From the Archives: Establishing Equal Hospital Visitation Rights
November 17, 2010 was a big day for anyone ever denied access to a sick spouse, partner, or loved one due to discrimination.
On that day, the Centers for Medicare and Medicaid Services announced that all patients in hospitals receiving Medicare and Medicaid funding must be allowed to decide who they want to be at their bedside when they are sick—regardless of race, color, national origin, religion, sex, sexual orientation, gender identity, or disability.
President Obama asked Health and Human Services that visitation rules be amended the previous April:
There are few moments in our lives that call for greater compassion and companionship than when a loved one is admitted to the hospital. In these hours of need and moments of pain and anxiety, all of us would hope to have a hand to hold, a shoulder on which to lean -- a loved one to be there for us, as we would be there for them.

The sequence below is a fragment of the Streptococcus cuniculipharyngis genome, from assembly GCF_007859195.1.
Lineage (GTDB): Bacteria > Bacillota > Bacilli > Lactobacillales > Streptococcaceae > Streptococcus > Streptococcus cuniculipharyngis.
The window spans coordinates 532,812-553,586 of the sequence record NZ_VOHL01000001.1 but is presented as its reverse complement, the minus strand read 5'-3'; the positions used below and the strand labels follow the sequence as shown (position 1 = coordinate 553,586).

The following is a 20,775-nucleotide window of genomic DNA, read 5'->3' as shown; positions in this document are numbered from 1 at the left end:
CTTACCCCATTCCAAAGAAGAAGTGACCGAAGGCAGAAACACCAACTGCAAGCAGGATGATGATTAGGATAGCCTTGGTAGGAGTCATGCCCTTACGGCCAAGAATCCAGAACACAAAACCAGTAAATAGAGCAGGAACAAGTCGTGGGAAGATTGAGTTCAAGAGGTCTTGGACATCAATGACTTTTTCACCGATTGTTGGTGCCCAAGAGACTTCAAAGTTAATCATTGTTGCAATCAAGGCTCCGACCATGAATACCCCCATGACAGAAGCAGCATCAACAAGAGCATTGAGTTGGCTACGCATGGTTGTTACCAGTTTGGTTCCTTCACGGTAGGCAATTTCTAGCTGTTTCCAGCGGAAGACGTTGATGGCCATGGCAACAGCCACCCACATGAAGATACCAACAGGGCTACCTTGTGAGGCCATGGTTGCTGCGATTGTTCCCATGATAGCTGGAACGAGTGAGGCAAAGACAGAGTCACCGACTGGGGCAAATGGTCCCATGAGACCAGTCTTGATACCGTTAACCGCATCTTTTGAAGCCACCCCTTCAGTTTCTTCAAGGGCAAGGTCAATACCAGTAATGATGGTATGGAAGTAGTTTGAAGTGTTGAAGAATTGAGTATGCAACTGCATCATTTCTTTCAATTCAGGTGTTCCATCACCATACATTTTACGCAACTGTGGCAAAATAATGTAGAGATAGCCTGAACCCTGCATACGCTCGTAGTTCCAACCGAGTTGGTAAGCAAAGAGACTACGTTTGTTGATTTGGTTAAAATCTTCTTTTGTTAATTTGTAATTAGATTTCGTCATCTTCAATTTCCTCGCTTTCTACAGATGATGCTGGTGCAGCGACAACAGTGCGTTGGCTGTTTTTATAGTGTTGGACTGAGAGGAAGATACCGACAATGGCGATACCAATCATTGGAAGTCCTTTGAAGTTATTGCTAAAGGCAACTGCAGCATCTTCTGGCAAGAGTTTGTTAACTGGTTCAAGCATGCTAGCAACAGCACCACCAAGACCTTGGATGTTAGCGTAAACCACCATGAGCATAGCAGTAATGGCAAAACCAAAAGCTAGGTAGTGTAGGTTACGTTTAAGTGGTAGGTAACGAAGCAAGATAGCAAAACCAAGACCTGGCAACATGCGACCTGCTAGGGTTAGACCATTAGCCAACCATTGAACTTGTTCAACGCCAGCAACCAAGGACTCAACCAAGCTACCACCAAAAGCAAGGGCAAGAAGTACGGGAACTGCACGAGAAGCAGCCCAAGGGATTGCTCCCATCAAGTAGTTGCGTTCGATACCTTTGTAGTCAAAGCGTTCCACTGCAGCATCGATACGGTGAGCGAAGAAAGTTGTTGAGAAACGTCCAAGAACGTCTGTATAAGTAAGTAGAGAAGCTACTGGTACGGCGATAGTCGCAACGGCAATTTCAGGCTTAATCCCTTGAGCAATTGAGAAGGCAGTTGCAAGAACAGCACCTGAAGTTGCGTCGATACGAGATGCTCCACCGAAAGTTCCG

Yet every day, all across America, patients are denied the kindnesses and caring of a loved one at their sides -- whether in a sudden medical emergency or a prolonged hospital stay. Often, a widow or widower with no children is denied the support and comfort of a good friend. Members of religious orders are sometimes unable to choose someone other than an immediate family member to visit them and make medical decisions on their behalf. Also uniquely affected are gay and lesbian Americans who are often barred from the bedsides of the partners with whom they may have spent decades of their lives -- unable to be there for the person they love, and unable to act as a legal surrogate if their partner is incapacitated.
For all of these Americans, the failure to have their wishes respected concerning who may visit them or make medical decisions on their behalf has real consequences. It means that doctors and nurses do not always have the best information about patients' medications and medical histories and that friends and certain family members are unable to serve as intermediaries to help communicate patients' needs. It means that a stressful and at times terrifying experience for patients is senselessly compounded by indignity and unfairness. And it means that all too often, people are made to suffer or even to pass away alone, denied the comfort of companionship in their final moments while a loved one is left worrying and pacing down the hall.
Watch the story of Janice Langbehn, a Presidential Citizens Medal recipient whose fight for equal visitation rights inspired President Obama to take action.
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